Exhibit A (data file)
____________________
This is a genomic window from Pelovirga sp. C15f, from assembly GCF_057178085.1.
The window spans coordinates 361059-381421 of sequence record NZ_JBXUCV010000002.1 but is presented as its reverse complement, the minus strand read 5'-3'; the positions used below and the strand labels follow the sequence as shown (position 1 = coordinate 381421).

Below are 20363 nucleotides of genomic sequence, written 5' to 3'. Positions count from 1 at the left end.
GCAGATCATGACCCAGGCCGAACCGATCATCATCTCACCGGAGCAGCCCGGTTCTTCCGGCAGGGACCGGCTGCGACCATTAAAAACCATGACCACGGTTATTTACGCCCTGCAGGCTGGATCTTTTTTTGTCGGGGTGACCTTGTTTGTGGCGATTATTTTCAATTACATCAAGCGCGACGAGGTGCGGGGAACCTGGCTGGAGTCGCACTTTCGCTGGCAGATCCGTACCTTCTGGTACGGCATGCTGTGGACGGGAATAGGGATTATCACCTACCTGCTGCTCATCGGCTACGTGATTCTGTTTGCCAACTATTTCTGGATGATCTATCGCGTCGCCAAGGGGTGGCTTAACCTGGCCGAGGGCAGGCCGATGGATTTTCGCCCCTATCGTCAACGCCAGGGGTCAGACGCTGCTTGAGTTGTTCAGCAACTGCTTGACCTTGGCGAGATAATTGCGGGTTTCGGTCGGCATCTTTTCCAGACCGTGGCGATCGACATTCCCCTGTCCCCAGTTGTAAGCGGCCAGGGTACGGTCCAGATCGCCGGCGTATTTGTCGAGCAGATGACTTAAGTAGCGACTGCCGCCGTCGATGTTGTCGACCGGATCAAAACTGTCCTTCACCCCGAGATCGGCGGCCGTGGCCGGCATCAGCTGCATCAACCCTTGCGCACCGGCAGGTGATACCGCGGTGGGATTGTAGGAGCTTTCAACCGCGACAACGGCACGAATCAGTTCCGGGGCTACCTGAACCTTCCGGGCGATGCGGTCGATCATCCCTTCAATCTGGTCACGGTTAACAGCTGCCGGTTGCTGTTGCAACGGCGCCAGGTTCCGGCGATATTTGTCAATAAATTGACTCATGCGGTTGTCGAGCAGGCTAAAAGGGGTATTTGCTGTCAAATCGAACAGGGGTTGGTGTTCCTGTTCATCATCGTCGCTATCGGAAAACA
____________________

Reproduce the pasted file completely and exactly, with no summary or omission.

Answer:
This is a genomic window from Pelovirga sp. C15f, from assembly GCF_057178085.1.
The window spans coordinates 361059-381421 of sequence record NZ_JBXUCV010000002.1 but is presented as its reverse complement, the minus strand read 5'-3'; the positions used below and the strand labels follow the sequence as shown (position 1 = coordinate 381421).

Below are 20363 nucleotides of genomic sequence, written 5' to 3'. Positions count from 1 at the left end.
GCAGATCATGACCCAGGCCGAACCGATCATCATCTCACCGGAGCAGCCCGGTTCTTCCGGCAGGGACCGGCTGCGACCATTAAAAACCATGACCACGGTTATTTACGCCCTGCAGGCTGGATCTTTTTTTGTCGGGGTGACCTTGTTTGTGGCGATTATTTTCAATTACATCAAGCGCGACGAGGTGCGGGGAACCTGGCTGGAGTCGCACTTTCGCTGGCAGATCCGTACCTTCTGGTACGGCATGCTGTGGACGGGAATAGGGATTATCACCTACCTGCTGCTCATCGGCTACGTGATTCTGTTTGCCAACTATTTCTGGATGATCTATCGCGTCGCCAAGGGGTGGCTTAACCTGGCCGAGGGCAGGCCGATGGATTTTCGCCCCTATCGTCAACGCCAGGGGTCAGACGCTGCTTGAGTTGTTCAGCAACTGCTTGACCTTGGCGAGATAATTGCGGGTTTCGGTCGGCATCTTTTCCAGACCGTGGCGATCGACATTCCCCTGTCCCCAGTTGTAAGCGGCCAGGGTACGGTCCAGATCGCCGGCGTATTTGTCGAGCAGATGACTTAAGTAGCGACTGCCGCCGTCGATGTTGTCGACCGGATCAAAACTGTCCTTCACCCCGAGATCGGCGGCCGTGGCCGGCATCAGCTGCATCAACCCTTGCGCACCGGCAGGTGATACCGCGGTGGGATTGTAGGAGCTTTCAACCGCGACAACGGCACGAATCAGTTCCGGGGCTACCTGAACCTTCCGGGCGATGCGGTCGATCATCCCTTCAATCTGGTCACGGTTAACAGCTGCCGGTTGCTGTTGCAACGGCGCCAGGTTCCGGCGATATTTGTCAATAAATTGACTCATGCGGTTGTCGAGCAGGCTAAAAGGGGTATTTGCTGTCAAATCGAACAGGGGTTGGTGTTCCTGTTCATCATCGTCGCTATCGGAAAACA